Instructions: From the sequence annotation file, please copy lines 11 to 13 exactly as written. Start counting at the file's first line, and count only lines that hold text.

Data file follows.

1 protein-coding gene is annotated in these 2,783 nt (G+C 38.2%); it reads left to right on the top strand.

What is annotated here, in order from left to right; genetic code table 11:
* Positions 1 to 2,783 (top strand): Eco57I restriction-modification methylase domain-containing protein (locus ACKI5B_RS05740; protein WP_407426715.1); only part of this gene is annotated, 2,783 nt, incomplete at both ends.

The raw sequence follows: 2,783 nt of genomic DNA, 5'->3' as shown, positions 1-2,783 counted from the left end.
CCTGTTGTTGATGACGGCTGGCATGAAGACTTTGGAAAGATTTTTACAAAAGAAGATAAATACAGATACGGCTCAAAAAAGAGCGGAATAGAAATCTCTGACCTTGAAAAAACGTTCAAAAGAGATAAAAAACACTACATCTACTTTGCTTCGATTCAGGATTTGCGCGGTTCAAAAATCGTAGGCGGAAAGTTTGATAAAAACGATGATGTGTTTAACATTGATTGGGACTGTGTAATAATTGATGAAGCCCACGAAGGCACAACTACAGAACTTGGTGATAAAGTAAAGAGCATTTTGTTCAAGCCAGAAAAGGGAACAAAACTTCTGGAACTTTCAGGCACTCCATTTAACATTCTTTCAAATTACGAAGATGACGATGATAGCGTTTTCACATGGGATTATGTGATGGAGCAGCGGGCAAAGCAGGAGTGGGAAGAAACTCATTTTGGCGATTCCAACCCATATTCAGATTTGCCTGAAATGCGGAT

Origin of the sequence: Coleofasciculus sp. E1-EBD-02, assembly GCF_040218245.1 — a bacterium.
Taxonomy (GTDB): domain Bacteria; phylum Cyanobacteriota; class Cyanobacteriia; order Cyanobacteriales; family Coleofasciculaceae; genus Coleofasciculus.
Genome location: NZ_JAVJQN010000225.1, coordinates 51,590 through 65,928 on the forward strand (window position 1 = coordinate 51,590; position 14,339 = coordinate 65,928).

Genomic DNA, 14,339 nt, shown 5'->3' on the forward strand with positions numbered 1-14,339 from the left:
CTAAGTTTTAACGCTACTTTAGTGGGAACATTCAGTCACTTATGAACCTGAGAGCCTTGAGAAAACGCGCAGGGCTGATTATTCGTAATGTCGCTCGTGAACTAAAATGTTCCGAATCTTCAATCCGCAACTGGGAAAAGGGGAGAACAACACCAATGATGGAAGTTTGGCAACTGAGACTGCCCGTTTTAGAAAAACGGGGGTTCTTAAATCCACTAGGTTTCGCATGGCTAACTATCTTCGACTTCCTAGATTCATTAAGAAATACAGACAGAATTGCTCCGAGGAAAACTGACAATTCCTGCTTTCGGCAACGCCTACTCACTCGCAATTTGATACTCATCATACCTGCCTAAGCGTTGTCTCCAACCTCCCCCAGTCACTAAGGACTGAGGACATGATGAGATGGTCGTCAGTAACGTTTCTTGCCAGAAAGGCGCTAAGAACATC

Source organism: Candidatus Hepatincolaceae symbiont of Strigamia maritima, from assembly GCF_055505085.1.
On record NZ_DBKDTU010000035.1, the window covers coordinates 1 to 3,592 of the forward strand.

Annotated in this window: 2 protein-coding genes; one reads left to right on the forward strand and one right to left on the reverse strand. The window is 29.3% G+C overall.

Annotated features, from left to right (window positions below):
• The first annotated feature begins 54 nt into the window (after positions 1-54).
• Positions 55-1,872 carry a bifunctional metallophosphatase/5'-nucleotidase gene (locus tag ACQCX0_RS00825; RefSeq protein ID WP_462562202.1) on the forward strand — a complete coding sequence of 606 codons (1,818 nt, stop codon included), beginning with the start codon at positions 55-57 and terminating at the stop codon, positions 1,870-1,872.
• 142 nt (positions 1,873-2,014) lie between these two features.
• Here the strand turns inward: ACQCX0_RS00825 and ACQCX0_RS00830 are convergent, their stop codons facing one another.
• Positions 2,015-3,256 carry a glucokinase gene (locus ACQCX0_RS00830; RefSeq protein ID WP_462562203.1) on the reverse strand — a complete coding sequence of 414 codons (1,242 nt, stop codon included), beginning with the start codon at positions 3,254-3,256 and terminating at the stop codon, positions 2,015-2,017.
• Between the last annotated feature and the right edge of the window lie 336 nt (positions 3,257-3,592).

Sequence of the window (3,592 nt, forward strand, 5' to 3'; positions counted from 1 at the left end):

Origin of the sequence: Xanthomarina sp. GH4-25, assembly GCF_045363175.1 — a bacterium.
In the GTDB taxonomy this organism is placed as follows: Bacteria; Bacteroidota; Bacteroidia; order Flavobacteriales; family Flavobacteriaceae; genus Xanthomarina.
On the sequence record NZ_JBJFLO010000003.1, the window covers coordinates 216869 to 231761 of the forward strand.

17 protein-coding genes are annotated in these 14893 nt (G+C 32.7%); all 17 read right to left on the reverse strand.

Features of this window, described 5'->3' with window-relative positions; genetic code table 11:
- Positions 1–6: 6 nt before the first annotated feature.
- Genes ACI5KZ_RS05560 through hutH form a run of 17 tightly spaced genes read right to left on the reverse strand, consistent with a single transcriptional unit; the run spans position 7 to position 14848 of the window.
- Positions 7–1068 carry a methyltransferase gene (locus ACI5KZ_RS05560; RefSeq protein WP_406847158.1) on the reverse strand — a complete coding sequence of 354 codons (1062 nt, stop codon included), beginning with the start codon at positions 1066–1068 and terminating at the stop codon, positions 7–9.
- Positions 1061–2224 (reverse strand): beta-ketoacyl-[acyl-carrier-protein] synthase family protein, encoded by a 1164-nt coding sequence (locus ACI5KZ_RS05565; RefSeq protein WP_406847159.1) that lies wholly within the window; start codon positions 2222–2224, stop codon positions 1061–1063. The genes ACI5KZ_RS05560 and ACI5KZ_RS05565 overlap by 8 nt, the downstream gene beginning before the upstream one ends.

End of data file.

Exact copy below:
Source organism: Candidatus Hepatincolaceae symbiont of Strigamia maritima, from assembly GCF_055505085.1.
On record NZ_DBKDTU010000035.1, the window covers coordinates 1 to 3,592 of the forward strand.

Annotated in this window: 2 protein-coding genes; one reads left to right on the forward strand and one right to left on the reverse strand. The window is 29.3% G+C overall.